If keywords are the phrases that allow your ads to show to motivated sellers, think of negative keywords as the opposite. These are keywords that prevent your ad from showing in searches. Once you have your first ad group running, Google Ads will have you setup your billing info and then launch the campaign. After that's done, you can add in negative keywords using the "Negative Keywords" section in the Google Ads menu

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There isn't a set number of negative keywords that you have to have in your account. I started with around 100 in 2014 and have grown that list of words and phrases to nearly 600. For a real estate investor Google Ads campaign, you'll want to exclude anything agent related, searches related to people buying homes, other states and their abbreviations, and anything related to renting.

Conversion Tracking

Tracking form fills on your motivated seller site is going to be the last crucial component of setting up a Google Ads campaign. Tracking form fills and phone calls will tell you what keywords and ads are performing well for you, and allow you to see what's just eating up ad spend in your campaign. 

Once you get your campaign organised and Google gives you a tour of your dashboard, head to the upper right corner of your account page.

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After following the steps above, you should see a blue "New Conversion Action" button. Press that, and then on the following page click on the "Website" button. That will take you to a page where you copy and paste your URL into a bar. Do that and then press the "Scan" button. Google Ads is going to prompt you to use a universal tracking feature that prompts you to enter the URL that you want to use to count conversions. For Carrot sites, this is the "/Step-2" page. For other sites, it might be the "/thank-you" page. Sometimes this feature works, and sometimes it doesn't. If you wish to try it, your conversion setup will be done if you click on the "Add" button, and then "Save and continue" at the bottom. You can skip to the next part of this beginner's guide to Google Ads.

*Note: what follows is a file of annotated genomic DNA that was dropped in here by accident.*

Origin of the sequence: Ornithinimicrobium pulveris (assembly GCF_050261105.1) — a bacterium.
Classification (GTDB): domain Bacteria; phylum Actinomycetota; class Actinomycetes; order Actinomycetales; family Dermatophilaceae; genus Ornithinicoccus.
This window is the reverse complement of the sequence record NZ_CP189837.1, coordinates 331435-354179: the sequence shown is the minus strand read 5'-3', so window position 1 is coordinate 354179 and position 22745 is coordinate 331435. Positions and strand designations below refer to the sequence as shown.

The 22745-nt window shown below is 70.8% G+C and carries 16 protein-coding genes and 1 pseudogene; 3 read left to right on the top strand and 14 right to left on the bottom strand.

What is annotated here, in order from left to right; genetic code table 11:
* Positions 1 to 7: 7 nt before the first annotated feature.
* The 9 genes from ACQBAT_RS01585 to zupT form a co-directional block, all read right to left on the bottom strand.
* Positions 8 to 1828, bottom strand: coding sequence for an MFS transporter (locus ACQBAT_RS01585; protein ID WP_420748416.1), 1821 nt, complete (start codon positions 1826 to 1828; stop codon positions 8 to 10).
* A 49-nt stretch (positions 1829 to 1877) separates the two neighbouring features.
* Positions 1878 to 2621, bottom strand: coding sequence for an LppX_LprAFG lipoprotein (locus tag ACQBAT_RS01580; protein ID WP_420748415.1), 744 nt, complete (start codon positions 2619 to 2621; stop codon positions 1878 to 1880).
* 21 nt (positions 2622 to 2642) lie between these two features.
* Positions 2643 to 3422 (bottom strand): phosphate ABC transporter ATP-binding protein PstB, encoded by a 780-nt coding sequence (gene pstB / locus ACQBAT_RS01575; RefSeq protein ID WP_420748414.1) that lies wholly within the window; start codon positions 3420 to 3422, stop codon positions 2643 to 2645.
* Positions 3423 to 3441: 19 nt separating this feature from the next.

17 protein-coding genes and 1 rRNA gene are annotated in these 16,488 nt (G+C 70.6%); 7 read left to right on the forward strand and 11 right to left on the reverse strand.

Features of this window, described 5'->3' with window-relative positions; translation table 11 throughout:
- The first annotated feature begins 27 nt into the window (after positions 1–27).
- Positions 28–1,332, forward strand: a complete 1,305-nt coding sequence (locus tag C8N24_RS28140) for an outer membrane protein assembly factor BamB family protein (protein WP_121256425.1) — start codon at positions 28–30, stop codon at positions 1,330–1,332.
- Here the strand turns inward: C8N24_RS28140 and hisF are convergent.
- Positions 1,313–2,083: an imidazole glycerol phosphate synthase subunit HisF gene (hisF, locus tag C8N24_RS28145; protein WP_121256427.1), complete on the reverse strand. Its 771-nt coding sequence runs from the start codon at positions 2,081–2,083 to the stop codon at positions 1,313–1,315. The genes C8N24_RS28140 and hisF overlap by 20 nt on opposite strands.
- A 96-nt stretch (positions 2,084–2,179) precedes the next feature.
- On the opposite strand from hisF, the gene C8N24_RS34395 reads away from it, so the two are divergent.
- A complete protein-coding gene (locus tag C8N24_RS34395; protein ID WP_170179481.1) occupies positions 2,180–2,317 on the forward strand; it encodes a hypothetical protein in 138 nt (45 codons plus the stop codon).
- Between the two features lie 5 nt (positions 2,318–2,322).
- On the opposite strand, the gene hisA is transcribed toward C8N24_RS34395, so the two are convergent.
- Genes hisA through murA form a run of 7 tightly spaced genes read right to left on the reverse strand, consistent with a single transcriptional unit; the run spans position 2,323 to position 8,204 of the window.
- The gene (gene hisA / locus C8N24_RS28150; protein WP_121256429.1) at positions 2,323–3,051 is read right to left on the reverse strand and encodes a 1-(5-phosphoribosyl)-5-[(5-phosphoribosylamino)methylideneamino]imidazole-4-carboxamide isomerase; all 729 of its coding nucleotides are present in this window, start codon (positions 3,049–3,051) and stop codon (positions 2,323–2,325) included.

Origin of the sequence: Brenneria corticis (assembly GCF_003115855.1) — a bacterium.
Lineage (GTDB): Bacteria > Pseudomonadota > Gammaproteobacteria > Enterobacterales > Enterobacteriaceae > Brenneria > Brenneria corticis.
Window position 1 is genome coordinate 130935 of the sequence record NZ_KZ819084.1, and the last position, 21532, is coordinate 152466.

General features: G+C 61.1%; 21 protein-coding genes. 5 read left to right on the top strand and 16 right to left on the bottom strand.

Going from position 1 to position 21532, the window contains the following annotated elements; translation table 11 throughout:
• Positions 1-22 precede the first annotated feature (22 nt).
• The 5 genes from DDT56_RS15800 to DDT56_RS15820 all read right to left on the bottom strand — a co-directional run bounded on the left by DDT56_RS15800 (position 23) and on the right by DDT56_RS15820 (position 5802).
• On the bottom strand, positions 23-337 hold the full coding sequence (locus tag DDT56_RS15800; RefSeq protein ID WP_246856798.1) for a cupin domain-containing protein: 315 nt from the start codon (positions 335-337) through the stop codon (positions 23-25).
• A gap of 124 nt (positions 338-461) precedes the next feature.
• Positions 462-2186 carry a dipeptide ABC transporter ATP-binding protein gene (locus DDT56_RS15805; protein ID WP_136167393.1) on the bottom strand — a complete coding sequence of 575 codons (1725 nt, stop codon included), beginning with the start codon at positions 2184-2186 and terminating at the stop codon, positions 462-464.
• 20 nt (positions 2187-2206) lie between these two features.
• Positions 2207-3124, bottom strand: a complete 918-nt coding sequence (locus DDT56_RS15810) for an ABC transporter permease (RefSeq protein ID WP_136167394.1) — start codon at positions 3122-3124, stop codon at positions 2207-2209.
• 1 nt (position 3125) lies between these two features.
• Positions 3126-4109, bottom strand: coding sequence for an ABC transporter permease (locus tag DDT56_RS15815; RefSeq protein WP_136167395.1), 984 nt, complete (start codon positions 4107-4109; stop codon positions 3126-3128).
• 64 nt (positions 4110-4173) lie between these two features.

I use the manual placement method, which I'll highlight now.

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For this next part, What we're doing is telling Google more about what this conversion action means to us. We're setting up a Submit Form Action, naming it, and setting a value for it. I use non-currency values because for real estate investing, everybody has different values for each lead that comes in. So I assign form fills a value of 10, and phone calls a value of 1. This way, Google knows I value form fills over phone calls. If phone calls are a bigger value to you, just flip those two numbers!

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Before placing the code, the Count needs to be changed to "One" instead of "Every". This tracks the initial form fill as the conversion that counts, so there is less likelihood that an individual can blow up your conversion count by filling out multiple forms. The last part of configuring the conversion is setting how long the conversion window is open for. Since we're looking for customers to take immediate action, leaving it open for 3 days is more than enough time. The Google Ads defaults for this are actually what I would set them to if I had the chance anyway, so they can be left alone.